Global climate instability reflected by Eastern Mediterranean marine records during the late Holocene

Bettina Schilman, Miryam Bar-Matthews, Ahuva Almogi-Labin, Boaz Luz

Research output: Contribution to journalArticlepeer-review

186 Scopus citations

Abstract

Extremely high sediment accumulation rates in the southeastern (SE) Mediterranean off Israel make this region ideal for high-resolution paleoceanographic reconstructions. Two cores were examined and foraminiferal oxygen and carbon isotope composition as well as physical and geochemical properties of the sediments were used to reconstruct the climatic and environmental changes of the SE Mediterranean Basin during the late Holocene (3.6 ka). The δ18O values of Globigerinoides ruber suggest that the freshwater balance changed several times during this time interval. Humid phases took place between 3.5-3.0 ka BP and 1.7-1.0 ka BP. The later was accompanied by enhanced preservation of terrestrial organic matter within the sediment (ORS event). Relatively more arid conditions prevailed in this area between 3.0 and 1.7 ka BP. During the last millennia at ca. 0.8 and 0.27 ka two climatic events occurred which are probably correlative to both the Medieval Warm Period and the cooling global event known as the Little Ice Age, respectively. A long-term slight increase in planktonic foraminiferal δ18O values occurs together with a gradual decrease in the δ13C values of both G. ruber and the benthic foraminifera Uvigerina mediterranea. This trend is associated with an increase in sedimentation rates, Ti/Al ratio, magnetic susceptibility, and color index of the sediments. We suggest that this trend shown by various independent proxies seems to be related to the aridification process that started ca. 7.0 ka in the mid-low latitude desert belt and the SE Mediterranean region and continuous until the present. The long-term δ13C decrease shown by surface and bottom water foraminifera reflects a gradual change in the δ13C of the dissolved CO2 of the entire SE Mediterranean water column. This follows the global CO2 rise in the late Holocene as a result of the terrestrial biomass destruction during the aridification process. Moreover the gradual reduction of the vegetation cover in East Africa led to an increased erratic flood-related sediment flux via the Nile River up to the present. This is reflected by the general change in the local sediment composition. At 3.6 ka, the Saharan eolian input reached 65% whereas at about 0.3 ka 70% of the SE Mediterranean sediment was composed of Nile particulate matter.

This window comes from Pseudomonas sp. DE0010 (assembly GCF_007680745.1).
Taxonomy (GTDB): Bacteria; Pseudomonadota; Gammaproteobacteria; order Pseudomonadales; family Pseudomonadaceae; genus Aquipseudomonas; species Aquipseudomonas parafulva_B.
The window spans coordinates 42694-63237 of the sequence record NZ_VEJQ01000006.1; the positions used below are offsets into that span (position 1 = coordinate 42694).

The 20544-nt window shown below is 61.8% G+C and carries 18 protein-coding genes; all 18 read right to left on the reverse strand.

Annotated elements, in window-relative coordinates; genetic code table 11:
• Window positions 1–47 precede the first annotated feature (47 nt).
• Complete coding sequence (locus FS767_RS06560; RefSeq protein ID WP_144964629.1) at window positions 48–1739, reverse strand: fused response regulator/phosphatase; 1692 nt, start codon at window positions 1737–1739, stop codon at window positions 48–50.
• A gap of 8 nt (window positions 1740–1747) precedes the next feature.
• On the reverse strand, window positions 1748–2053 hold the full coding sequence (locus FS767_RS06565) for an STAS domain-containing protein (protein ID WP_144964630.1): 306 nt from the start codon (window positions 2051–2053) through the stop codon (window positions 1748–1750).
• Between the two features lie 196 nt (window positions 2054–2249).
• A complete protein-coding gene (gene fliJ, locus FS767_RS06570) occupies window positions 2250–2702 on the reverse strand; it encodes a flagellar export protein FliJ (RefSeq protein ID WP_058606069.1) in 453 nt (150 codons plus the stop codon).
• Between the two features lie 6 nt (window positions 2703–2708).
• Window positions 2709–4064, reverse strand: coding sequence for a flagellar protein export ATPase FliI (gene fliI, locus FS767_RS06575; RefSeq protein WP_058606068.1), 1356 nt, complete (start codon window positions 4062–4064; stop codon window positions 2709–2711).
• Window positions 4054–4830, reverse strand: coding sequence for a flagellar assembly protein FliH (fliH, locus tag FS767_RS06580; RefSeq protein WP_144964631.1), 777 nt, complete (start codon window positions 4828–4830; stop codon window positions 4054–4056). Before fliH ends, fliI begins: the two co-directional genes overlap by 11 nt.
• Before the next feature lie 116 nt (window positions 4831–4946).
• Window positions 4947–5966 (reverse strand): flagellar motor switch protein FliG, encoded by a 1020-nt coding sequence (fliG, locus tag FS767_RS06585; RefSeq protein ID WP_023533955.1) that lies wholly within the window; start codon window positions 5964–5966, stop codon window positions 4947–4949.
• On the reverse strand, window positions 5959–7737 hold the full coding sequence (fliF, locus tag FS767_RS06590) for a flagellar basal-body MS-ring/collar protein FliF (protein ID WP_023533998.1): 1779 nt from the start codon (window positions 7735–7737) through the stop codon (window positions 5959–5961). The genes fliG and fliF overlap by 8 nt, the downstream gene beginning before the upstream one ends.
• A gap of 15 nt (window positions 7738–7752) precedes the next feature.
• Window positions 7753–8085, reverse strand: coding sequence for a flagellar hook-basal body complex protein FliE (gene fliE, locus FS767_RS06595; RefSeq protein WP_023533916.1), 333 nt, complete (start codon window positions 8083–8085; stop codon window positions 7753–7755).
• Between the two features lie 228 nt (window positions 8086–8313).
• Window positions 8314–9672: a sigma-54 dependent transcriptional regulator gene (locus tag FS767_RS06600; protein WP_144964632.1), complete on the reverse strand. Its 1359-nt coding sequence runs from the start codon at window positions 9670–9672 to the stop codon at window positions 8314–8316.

Original languageEnglish
Pages (from-to)157-176
Number of pages20
JournalPalaeogeography, Palaeoclimatology, Palaeoecology
Volume176
Issue number1-4
DOIs
StatePublished - 25 Dec 2001
Externally publishedYes

Bibliographical note

Funding Information:
This research was supported by a grant from the Israel Science Foundation. We thank Dr. G. Almagor for his collaboration in retrieving the cores. We especially thank Prof. L. Labeyrie and Dr. M. Paterne from the Laboratoire des Sciences du Climat et de l’Environnement (CEA-CNRS), Gif-sur-Yvette, France, for the stable isotope analyses of one of the studied cores (planktonic foraminifera). We are very grateful to Dr. Li Ping Zhou from the University of Cambridge, UK, for his help in CI analyses. We thank Prof. Duplessy, Prof. Kallel and Prof. Cita for critically reviewing the manuscript and offering helpful comments for its improvement.

Keywords

  • Climate instability
  • Eastern Mediterranean
  • Environmental changes
  • Foraminiferal isotopes
  • Late Holocene
  • Sediment geochemistry

Fingerprint

Dive into the research topics of 'Global climate instability reflected by Eastern Mediterranean marine records during the late Holocene'. Together they form a unique fingerprint.

Cite this